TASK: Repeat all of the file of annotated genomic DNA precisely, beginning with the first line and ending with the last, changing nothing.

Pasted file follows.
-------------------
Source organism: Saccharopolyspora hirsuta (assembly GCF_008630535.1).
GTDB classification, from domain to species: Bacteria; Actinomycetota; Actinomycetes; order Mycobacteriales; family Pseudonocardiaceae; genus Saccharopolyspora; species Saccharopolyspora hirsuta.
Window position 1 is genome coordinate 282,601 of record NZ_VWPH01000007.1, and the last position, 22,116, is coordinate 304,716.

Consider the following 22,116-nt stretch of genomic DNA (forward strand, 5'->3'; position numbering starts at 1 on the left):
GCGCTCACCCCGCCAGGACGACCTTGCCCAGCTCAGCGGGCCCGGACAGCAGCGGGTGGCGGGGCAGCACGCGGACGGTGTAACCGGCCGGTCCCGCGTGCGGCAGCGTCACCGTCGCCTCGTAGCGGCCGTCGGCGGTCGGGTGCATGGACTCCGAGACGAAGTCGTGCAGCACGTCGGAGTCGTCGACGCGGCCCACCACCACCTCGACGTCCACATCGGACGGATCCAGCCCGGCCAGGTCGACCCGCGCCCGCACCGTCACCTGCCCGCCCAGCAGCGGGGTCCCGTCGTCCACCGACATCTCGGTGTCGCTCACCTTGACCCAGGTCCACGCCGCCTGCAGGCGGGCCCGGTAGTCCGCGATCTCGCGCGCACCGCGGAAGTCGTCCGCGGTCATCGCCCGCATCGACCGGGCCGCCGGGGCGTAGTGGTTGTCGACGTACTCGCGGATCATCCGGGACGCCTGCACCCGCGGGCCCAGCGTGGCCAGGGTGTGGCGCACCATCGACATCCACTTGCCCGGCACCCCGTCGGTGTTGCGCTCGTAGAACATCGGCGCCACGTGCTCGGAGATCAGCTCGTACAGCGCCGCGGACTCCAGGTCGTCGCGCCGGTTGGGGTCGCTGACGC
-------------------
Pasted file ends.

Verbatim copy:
Source organism: Saccharopolyspora hirsuta (assembly GCF_008630535.1).
GTDB classification, from domain to species: Bacteria; Actinomycetota; Actinomycetes; order Mycobacteriales; family Pseudonocardiaceae; genus Saccharopolyspora; species Saccharopolyspora hirsuta.
Window position 1 is genome coordinate 282,601 of record NZ_VWPH01000007.1, and the last position, 22,116, is coordinate 304,716.

Consider the following 22,116-nt stretch of genomic DNA (forward strand, 5'->3'; position numbering starts at 1 on the left):
GCGCTCACCCCGCCAGGACGACCTTGCCCAGCTCAGCGGGCCCGGACAGCAGCGGGTGGCGGGGCAGCACGCGGACGGTGTAACCGGCCGGTCCCGCGTGCGGCAGCGTCACCGTCGCCTCGTAGCGGCCGTCGGCGGTCGGGTGCATGGACTCCGAGACGAAGTCGTGCAGCACGTCGGAGTCGTCGACGCGGCCCACCACCACCTCGACGTCCACATCGGACGGATCCAGCCCGGCCAGGTCGACCCGCGCCCGCACCGTCACCTGCCCGCCCAGCAGCGGGGTCCCGTCGTCCACCGACATCTCGGTGTCGCTCACCTTGACCCAGGTCCACGCCGCCTGCAGGCGGGCCCGGTAGTCCGCGATCTCGCGCGCACCGCGGAAGTCGTCCGCGGTCATCGCCCGCATCGACCGGGCCGCCGGGGCGTAGTGGTTGTCGACGTACTCGCGGATCATCCGGGACGCCTGCACCCGCGGGCCCAGCGTGGCCAGGGTGTGGCGCACCATCGACATCCACTTGCCCGGCACCCCGTCGGTGTTGCGCTCGTAGAACATCGGCGCCACGTGCTCGGAGATCAGCTCGTACAGCGCCGCGGACTCCAGGTCGTCGCGCCGGTTGGGGTCGCTGACGC